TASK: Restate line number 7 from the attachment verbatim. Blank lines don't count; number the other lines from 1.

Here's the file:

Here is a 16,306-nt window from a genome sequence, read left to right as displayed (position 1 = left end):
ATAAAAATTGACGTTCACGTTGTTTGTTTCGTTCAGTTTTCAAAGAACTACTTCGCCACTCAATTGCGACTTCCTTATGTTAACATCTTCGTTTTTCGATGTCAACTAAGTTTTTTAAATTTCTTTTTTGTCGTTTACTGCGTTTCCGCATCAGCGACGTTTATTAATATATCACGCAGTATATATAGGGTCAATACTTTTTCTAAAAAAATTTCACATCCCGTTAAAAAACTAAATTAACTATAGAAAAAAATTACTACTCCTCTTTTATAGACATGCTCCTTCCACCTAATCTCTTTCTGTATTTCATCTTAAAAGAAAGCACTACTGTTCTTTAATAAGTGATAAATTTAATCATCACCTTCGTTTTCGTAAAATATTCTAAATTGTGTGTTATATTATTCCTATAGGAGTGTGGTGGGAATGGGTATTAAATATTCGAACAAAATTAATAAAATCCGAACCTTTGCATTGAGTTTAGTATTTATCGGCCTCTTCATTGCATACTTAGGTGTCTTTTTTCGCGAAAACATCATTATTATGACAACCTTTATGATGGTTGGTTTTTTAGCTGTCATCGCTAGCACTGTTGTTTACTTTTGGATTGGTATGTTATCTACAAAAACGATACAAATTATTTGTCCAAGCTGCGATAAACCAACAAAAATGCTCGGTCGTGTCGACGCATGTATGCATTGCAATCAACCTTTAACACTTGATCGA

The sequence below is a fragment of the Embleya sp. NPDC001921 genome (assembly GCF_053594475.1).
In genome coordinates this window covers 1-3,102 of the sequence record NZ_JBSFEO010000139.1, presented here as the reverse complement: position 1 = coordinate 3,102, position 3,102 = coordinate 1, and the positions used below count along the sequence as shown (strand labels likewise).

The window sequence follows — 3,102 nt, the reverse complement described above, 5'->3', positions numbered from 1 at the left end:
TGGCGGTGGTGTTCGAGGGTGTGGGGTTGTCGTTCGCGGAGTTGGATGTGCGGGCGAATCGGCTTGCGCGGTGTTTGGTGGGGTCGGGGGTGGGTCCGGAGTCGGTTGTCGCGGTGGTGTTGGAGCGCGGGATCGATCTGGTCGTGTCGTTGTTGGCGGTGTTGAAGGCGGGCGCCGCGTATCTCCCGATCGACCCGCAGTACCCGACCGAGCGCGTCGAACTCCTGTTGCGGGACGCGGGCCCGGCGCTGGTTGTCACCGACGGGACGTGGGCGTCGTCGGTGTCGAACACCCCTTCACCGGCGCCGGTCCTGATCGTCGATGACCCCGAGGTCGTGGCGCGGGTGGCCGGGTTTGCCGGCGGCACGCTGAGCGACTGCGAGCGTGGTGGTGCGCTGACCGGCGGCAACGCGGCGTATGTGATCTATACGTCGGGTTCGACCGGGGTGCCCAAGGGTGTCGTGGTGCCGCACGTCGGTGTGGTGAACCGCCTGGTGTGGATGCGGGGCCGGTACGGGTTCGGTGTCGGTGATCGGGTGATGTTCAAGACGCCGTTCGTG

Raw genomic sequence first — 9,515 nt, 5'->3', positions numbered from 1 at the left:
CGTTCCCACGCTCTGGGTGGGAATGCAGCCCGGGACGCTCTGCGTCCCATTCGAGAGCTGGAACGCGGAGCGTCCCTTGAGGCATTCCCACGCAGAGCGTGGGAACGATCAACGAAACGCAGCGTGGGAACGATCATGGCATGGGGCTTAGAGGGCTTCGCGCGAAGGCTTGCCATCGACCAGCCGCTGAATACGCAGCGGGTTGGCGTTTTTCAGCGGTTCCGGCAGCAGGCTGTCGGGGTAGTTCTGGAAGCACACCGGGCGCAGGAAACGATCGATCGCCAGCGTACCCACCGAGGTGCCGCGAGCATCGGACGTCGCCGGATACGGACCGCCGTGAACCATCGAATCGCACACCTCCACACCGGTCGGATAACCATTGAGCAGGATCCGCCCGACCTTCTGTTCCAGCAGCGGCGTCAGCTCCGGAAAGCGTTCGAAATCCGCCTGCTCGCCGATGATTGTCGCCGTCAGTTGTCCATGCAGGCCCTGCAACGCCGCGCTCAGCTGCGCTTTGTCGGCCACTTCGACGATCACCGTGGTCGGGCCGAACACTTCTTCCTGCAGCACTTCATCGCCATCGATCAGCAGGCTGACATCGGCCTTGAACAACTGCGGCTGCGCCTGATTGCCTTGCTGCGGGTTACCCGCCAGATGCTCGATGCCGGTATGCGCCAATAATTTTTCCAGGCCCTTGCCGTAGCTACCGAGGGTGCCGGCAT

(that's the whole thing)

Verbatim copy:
Raw genomic sequence first — 9,515 nt, 5'->3', positions numbered from 1 at the left: